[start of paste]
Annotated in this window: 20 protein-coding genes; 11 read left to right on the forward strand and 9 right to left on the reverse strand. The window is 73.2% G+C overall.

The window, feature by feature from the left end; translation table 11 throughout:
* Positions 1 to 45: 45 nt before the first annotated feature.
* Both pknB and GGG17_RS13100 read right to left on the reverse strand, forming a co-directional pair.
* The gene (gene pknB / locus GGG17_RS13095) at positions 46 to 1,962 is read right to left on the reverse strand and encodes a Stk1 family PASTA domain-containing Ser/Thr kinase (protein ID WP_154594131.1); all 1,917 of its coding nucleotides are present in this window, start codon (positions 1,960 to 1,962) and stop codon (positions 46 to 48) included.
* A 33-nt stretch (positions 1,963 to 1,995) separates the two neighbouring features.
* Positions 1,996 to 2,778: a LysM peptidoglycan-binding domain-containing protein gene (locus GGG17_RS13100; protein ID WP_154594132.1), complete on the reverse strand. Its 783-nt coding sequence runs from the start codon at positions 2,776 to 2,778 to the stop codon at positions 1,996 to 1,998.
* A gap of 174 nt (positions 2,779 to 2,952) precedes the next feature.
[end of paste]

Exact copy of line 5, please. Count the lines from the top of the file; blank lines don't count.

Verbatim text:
* The gene (gene pknB / locus GGG17_RS13095) at positions 46 to 1,962 is read right to left on the reverse strand and encodes a Stk1 family PASTA domain-containing Ser/Thr kinase (protein ID WP_154594131.1); all 1,917 of its coding nucleotides are present in this window, start codon (positions 1,960 to 1,962) and stop codon (positions 46 to 48) included.